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Re: Defending Photoshop, defending the interpreter
----- Original Message -----
From: "David Peters" <firstname.lastname@example.org>
Sent: Sunday, February 05, 2006 1:56 PM
You've never heard of, oh, what is the term for ichnites that appear a
two down from the original skin impression layer?
Even more pertinent is the point that a fossil is more than just bones in
case of Solnhofen fossils. The soft tissues of the creature are still
Most aren't. The muscles, tendons and ligaments are all gone, uncalcified
cartilage is gone, all inner organs are gone... keratinous skin features are
sometimes there, but even those are usually just impressions or natural
Yet bedding planes follow the body contours to such an extent that
sometimes the bones have to dug out.
I'd rather say that the first layer follows the bones that are directly
under it pretty precisely, and the layers above it are successively more
smooth. Like how snow buries stuff.
If only one or two specimens showed the details I propose, then yes, blame
interpreter. But when dozens do. And when they don't add steps to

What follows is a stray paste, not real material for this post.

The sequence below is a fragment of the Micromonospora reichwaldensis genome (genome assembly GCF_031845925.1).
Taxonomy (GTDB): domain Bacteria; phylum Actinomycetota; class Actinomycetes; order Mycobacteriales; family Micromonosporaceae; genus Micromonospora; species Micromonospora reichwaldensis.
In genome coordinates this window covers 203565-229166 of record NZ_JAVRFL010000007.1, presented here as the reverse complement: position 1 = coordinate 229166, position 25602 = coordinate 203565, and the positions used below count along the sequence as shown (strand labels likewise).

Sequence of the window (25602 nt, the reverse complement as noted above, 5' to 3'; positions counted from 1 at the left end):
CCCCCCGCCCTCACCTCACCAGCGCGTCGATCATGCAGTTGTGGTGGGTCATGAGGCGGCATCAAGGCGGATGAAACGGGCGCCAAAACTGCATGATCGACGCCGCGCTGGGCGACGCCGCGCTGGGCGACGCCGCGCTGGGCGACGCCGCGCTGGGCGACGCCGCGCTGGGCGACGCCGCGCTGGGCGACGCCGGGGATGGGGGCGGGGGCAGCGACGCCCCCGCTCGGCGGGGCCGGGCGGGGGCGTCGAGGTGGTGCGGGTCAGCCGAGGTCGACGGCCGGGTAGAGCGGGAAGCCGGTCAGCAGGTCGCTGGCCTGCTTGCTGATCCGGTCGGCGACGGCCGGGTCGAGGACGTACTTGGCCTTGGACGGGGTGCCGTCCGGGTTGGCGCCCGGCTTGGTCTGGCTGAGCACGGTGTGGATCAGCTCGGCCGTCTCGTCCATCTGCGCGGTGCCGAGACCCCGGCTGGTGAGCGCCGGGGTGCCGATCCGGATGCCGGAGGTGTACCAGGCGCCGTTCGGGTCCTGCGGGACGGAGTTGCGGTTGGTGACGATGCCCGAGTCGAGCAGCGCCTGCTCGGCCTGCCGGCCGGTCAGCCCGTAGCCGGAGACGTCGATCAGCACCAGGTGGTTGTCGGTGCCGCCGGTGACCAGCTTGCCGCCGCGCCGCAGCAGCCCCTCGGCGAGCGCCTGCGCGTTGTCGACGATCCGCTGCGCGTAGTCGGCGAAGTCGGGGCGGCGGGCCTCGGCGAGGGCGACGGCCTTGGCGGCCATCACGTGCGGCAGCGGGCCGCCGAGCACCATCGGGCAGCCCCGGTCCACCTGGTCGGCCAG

analyses. And the resulting hypotheses explain more than pure figments not
on fossils (colugo lizards, for instance).
A just-so story is not evidence.
Or when deep chord wing membranes are sought but not found.
Then this might be further evidence against deep-chord wings. (Or not.)
Or a uropatagium that stretches from one leg to the other
without touching the tail,
Didn't Sharov himself propose this? Or Unwin & Bakhurina? Wellnhofer's
encyclopedia presents it as a fact for *Sordes*.
or a propatagium with actinofibrils,
Now that actinofibrils in general have turned out to be muscle fibers, they
are expected in all pterosaur wing membranes.
or mistaking an
anurognathid embryo for an ornithocheirid, or reconstrucing a pterosaur
upside down, or finding a pterygoid where none was notice before, or a
four submerged beneath legs.
What is then?